New York Gov. Kathy Hochul Vetoes Proposed Ban on Non-Competes

New York’s potential ban of non-competition agreements was curtailed by Governor Kathy Hochul. In June 2023, the state legislature passed a bill calling for a broad prohibition on non-competes. But in December 2023, the Governor vetoed the bill — a move that saved countless sectors from potential upheaval.
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Many states have enacted statutes regulating non-competition agreements. But many commentators were alarmed by the scope of New York’s proposed legislation. For example:

  • It contained no limitations on income levels, meaning that even non-competes for highly compensated executives would have become unenforceable.
  • It contained no exceptions for non-competes entered into in connection with the sale of a business.
  • It was silent on key issues such as non-solicitation covenants and forfeiture for competition provisions.

As we previously discussed here, different states have taken varying approaches to limit the use of non-compete agreements. Some states, such as California, have banned them nearly in their entirety, while others like Delaware, Illinois, and Idaho take a middle-ground approach by prohibiting non-competes for relatively lower-wage workers or otherwise carving out exceptions. Many states also lack a statute expressly addressing non-competes and instead rely upon common law standards to determine whether they are enforceable. The bill in New York would have taken a hardline approach and banned all non-competes.

Governor Hochul apparently sought a middle-ground position and wanted certain amendments to the bill. But the state legislature was apparently unwilling to make any changes to their original version. A stalemate was reached, and the Governor vetoed the bill outright.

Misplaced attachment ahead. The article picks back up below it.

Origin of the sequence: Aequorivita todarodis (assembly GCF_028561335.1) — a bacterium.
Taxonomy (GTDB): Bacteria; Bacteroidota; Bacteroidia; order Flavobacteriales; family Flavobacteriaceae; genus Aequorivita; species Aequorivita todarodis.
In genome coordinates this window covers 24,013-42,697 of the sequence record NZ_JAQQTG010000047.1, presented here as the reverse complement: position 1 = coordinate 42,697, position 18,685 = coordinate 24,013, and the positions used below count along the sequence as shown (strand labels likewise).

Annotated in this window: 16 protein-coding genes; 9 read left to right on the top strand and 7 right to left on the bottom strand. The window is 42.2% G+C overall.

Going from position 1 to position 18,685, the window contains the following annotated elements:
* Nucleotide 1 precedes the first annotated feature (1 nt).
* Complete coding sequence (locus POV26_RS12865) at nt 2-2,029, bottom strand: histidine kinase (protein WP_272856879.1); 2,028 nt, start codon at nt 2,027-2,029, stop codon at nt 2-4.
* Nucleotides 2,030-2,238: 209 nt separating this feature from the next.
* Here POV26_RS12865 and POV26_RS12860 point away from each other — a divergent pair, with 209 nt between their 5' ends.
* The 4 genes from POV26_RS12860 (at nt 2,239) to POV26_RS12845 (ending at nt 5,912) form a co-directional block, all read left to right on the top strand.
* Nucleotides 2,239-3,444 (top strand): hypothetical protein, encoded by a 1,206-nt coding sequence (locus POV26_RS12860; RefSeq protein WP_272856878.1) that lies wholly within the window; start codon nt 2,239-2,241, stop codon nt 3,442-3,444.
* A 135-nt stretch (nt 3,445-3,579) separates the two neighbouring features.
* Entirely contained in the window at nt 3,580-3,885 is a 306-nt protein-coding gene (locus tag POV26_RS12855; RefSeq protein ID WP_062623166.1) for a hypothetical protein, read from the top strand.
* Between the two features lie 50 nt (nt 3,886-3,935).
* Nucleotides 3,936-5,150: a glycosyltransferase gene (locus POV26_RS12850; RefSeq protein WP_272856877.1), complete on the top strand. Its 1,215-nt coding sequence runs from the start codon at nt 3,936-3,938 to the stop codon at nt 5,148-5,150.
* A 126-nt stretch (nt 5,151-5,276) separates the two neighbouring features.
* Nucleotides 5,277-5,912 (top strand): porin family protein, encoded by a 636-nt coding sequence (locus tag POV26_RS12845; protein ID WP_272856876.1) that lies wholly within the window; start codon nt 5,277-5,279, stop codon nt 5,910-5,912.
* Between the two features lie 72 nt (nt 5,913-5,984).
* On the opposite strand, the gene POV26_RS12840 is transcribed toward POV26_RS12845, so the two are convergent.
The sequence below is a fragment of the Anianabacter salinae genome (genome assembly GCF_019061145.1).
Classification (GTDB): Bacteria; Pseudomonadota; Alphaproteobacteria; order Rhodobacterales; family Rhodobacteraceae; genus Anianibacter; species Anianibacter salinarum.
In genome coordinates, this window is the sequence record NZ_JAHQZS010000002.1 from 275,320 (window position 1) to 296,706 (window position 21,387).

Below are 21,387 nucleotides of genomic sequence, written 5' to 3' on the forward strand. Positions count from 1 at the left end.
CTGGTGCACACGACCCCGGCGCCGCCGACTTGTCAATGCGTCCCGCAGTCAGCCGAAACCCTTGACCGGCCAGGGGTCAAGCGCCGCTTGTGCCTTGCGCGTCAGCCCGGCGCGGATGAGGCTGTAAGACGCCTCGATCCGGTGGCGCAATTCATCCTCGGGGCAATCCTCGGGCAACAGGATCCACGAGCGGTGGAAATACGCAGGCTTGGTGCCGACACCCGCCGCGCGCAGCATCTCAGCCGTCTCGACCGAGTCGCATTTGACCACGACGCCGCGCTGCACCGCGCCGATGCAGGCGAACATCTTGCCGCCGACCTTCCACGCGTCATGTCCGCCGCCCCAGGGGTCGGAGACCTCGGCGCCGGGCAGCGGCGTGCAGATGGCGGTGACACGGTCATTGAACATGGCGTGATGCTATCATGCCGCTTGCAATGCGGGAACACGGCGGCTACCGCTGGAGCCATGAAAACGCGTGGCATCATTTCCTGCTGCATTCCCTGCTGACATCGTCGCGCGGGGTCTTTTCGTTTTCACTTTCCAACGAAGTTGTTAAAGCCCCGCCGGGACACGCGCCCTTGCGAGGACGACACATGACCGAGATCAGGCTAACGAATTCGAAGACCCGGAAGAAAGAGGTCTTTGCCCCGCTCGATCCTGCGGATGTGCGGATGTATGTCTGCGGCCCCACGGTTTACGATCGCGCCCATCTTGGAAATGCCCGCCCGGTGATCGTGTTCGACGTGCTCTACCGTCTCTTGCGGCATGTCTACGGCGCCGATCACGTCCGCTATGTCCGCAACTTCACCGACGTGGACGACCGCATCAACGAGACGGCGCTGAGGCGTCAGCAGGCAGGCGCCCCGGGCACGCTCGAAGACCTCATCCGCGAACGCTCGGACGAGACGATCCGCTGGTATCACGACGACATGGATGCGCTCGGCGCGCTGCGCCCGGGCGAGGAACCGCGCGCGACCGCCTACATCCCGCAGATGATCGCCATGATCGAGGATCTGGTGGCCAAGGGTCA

This legislative process is somewhat unusual in New York. For a bill to become law, it must be first passed by the legislature and then signed by the governor. When a bill is first passed, the governor has three options: (1) sign the bill, (2) veto the bill, or (3) make chapter amendments. Chapter amendments allow the governor to essentially “red line” the legislation and negotiate with the Assembly and Senate instead of outright vetoing it. Here, Governor Hochul tried to use chapter amendments to negotiate a resolution that would benefit lower-wage employees while simultaneously protecting major sectors of the New York economy. Those negotiations apparently failed.

As reported by various news outlets, in a veto letter the Governor stated, “I continue to recognize the urgent need to restrict non-compete agreements for middle-class and low wage workers and am open to future legislation that achieves the right balance.” Indeed, the Governor’s approach could have been a reasonable solution, as we have previously argued.

In sum, the Empire State’s effort to eliminate non-competes has failed. Only time will tell whether future legislators will make another attempt to regulate in this area.

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